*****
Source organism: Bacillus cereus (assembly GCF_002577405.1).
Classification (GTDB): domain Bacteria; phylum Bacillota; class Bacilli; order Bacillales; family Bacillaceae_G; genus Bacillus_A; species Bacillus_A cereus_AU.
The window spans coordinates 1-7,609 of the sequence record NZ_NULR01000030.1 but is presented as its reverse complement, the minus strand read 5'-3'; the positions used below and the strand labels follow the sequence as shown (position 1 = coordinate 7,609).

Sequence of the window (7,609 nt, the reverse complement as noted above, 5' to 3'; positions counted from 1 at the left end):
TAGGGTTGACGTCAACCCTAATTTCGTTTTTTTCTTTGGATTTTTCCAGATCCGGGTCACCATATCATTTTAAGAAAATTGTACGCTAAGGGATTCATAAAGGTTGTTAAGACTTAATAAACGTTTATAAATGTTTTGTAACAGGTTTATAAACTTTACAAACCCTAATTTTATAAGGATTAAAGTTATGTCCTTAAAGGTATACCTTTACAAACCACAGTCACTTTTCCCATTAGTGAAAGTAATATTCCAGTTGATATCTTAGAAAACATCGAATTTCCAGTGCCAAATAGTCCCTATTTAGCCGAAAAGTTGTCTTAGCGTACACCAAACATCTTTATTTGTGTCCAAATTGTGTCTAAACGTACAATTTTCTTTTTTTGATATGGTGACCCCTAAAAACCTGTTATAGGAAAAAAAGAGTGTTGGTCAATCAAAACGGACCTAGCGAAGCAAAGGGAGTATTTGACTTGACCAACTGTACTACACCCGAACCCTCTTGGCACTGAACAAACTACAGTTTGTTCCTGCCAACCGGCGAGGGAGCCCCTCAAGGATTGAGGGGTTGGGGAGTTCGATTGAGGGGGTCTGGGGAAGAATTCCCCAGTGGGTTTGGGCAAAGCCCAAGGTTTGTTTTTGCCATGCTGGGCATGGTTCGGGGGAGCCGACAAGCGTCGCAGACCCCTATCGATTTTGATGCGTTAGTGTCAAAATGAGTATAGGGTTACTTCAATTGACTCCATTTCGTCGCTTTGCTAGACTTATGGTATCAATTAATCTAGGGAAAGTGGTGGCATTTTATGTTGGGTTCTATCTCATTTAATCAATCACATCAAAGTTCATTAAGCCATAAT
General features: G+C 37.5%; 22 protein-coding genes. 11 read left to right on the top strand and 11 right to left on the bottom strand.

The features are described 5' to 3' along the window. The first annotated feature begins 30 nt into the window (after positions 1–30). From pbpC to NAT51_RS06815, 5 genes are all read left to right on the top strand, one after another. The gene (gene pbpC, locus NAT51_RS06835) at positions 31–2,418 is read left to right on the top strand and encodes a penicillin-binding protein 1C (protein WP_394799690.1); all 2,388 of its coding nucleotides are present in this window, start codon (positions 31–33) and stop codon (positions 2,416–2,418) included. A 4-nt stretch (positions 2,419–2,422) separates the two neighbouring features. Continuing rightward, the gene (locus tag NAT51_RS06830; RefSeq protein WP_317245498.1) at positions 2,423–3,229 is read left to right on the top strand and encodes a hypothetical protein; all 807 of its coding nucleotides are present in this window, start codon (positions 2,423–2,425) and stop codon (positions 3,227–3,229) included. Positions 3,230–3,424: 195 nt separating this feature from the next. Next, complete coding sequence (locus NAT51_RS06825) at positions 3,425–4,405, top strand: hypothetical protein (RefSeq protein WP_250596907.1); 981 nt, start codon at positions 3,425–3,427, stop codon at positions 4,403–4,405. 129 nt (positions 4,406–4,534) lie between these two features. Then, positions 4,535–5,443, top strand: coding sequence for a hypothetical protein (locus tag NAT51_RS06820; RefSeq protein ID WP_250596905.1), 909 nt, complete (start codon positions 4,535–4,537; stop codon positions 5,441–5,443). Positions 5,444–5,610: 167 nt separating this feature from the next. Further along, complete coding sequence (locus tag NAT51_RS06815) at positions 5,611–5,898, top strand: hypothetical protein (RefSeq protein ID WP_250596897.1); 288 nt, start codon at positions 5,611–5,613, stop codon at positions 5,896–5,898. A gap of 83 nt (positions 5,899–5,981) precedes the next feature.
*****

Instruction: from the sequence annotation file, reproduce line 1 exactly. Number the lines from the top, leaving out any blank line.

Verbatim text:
Source organism: Bacillus cereus (assembly GCF_002577405.1).